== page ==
Adults with ADHD typically experience more criticism and “unpleasant” situations in their life than their non-ADHD peers. These experiences begin as a child, through teenage years and into adulthood. Not only are these experiences disagreeable at the time, but also the memories of these situations can still affect you years after it occurred. A memory can pop up into your mind while you are driving along, or in the supermarket line. What “Mrs. Smith” said about your Maths when you were eight years old, or the nasty comment Susy (your last, but only girlfriend) said about you.
These seemingly random thoughts can affect you much more than you think. When you remember unpleasant memories from the past, they bring your energy level and mood down in present and affect how you think and feel about yourself today. Ultimately, they affect your self-esteem and confidence.
The best way to take the sting out of these memories is to practice forgiveness. Forgiveness does not mean that what was said or done wasn’t hurtful or wrong, However, it does allow you to feel at ease with what happened and allow those memories to no longer effect you negatively.
How do you start practicing forgiveness? Let me first share an amazing but true story that is in Joe Vitale’s book The Attractor Factor.
Dr. Ihaleakale he Len, a psychologist, worked on a ward of which housed criminally insane patients at Hawaii State Hospital. It was a very challenging and dangerous ward and the conditions were so bad that people who worked there usually didn’t stay very long. Because it was so dangerous, people would walk through the ward with their backs against the wall. Yet, within a short time of Dr. Len working there, patients were released from their shackles, their medication reduced and then stopped altogether. After four years, the ward was closed down completely because all of the patients had been released.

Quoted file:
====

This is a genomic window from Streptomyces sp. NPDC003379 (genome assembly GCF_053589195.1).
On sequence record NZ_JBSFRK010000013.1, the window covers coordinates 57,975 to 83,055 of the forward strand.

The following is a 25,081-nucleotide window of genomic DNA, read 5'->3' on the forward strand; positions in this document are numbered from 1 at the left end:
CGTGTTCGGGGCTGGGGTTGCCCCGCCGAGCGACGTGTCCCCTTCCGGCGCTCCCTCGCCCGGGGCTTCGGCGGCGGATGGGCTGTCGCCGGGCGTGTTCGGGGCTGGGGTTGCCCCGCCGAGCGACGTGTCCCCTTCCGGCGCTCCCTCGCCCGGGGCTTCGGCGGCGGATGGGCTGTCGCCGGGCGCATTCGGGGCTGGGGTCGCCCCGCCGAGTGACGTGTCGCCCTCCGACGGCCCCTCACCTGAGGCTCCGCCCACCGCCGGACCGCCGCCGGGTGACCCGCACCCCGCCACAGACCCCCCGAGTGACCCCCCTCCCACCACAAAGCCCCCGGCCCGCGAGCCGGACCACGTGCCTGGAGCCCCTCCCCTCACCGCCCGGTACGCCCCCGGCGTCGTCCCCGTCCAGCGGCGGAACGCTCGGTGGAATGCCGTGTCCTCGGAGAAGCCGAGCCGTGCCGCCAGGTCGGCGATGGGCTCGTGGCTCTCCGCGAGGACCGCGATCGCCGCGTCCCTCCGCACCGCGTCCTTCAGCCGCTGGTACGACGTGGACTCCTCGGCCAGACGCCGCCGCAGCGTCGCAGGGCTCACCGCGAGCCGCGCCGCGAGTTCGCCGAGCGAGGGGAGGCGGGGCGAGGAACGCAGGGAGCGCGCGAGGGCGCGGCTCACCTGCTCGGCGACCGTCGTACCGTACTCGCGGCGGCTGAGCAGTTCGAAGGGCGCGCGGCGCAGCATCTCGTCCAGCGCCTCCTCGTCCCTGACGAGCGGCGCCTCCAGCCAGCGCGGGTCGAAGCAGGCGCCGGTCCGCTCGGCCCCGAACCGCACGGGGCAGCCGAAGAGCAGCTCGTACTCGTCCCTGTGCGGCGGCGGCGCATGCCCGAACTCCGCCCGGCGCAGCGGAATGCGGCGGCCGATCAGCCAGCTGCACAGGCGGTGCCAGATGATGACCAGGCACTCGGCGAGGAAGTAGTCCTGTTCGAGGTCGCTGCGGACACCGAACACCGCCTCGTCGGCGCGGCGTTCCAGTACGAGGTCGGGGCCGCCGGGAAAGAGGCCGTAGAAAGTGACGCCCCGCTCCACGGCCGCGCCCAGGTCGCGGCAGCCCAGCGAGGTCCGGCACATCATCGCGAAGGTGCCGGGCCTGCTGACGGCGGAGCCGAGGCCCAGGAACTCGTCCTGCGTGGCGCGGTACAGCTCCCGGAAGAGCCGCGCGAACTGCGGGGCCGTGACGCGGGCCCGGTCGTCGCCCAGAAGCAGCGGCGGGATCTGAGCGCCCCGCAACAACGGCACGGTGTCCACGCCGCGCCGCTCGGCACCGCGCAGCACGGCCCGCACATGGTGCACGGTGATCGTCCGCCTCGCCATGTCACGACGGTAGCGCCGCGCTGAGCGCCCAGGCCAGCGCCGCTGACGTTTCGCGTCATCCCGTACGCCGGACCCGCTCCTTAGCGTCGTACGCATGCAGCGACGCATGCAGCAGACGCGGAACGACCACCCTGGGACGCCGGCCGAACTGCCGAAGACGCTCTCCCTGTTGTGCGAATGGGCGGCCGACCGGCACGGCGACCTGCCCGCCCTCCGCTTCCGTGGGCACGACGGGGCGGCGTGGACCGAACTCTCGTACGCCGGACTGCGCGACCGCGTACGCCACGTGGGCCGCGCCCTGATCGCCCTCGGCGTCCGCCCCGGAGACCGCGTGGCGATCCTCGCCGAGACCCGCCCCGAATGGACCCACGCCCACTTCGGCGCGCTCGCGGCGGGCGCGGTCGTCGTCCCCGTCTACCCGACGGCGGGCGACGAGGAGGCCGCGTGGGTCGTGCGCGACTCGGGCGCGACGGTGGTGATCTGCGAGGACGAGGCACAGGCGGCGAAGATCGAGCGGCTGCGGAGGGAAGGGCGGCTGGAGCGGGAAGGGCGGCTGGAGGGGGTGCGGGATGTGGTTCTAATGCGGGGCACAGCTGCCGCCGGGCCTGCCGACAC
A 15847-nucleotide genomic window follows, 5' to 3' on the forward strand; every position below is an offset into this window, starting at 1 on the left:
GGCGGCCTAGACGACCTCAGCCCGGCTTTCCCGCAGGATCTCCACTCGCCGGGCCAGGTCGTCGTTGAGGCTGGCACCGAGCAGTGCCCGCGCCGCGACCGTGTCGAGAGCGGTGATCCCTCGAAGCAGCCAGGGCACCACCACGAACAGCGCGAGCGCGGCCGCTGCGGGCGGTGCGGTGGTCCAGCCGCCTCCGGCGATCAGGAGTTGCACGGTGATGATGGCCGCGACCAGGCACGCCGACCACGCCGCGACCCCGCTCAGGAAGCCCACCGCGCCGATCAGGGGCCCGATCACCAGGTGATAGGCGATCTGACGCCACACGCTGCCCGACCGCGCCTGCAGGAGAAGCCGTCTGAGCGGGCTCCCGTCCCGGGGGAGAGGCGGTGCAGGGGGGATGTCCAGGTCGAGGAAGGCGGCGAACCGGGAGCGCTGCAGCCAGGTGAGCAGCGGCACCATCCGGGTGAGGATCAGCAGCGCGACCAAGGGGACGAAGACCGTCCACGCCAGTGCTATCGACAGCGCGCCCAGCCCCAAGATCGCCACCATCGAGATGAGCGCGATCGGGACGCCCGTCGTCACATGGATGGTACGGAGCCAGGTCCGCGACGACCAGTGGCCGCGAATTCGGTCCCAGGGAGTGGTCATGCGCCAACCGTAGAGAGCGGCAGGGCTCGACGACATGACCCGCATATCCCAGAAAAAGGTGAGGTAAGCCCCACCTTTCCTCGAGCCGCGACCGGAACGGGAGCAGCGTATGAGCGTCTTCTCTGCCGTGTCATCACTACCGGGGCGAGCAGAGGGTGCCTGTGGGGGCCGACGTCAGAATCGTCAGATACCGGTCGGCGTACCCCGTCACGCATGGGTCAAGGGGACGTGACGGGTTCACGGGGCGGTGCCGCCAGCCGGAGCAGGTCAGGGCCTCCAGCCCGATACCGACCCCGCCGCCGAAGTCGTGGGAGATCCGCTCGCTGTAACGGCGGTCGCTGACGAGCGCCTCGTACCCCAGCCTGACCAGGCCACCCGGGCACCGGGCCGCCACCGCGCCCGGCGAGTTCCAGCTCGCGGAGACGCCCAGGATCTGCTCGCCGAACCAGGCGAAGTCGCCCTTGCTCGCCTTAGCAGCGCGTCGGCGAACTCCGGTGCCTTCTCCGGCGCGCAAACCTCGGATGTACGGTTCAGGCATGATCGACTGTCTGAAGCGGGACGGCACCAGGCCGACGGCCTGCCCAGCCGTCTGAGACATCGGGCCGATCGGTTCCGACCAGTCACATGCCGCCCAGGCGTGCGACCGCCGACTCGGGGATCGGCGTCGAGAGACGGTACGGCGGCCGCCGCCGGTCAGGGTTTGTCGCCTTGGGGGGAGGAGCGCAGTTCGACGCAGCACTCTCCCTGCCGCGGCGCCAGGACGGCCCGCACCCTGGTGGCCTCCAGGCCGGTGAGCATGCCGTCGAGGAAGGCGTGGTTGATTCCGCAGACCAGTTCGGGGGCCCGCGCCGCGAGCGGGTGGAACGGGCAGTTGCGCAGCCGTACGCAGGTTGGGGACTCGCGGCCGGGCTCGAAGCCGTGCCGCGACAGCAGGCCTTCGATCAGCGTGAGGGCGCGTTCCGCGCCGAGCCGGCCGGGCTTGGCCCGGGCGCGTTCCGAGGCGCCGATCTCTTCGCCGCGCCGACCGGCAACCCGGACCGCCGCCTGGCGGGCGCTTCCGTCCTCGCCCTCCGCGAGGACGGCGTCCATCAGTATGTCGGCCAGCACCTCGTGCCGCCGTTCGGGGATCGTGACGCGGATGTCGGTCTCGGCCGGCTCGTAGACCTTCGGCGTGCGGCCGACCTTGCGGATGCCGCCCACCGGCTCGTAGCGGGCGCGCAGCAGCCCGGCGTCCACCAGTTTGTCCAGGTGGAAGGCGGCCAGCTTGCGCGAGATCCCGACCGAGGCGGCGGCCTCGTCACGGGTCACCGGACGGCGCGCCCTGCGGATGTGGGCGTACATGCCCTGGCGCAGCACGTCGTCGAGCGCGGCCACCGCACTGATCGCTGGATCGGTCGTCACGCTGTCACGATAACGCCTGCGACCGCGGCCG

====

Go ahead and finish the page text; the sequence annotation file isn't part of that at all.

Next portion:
This is an extraordinary success story. However, it’s even more extraordinary because Dr. Len didn’t ever meet any of the patients face to face. He merely studied their charts and took a simple yet highly effective action step. While looking at the charts, Dr. Len repeatedly said, “I am sorry,” and “I love you.” Dr. Len was sending positive energy to the patients and it was enough to make a huge difference in their behaviour and life.
The example about Dr. Len highlights how powerful words can be without ever saying them to the person actually involved. When a memory pops up in your mind, say “I forgive you, I forgive you, I forgive you,” until that memory is no longer emotionally charged. Notice how your feelings towards the person or incident change. They are now a neutral memory rather than a painful one. Notice how great you feel inside. When you make peace with situations like this, you will find they no longer plague you. They get permanently tucked away in your memory vault.
- When a memory of a past situation comes to mind, practice the forgiveness technique.
- Say “I forgive you, I forgive you, I forgive you” until the memory is no longer painful.
- Remember Dr. Len’s story if you need inspiration.
- If you are thinking that this is “too way out there for me,” that’s okay. But try it anyway, purely as an experiment.
- Notice how good this technique makes you feel.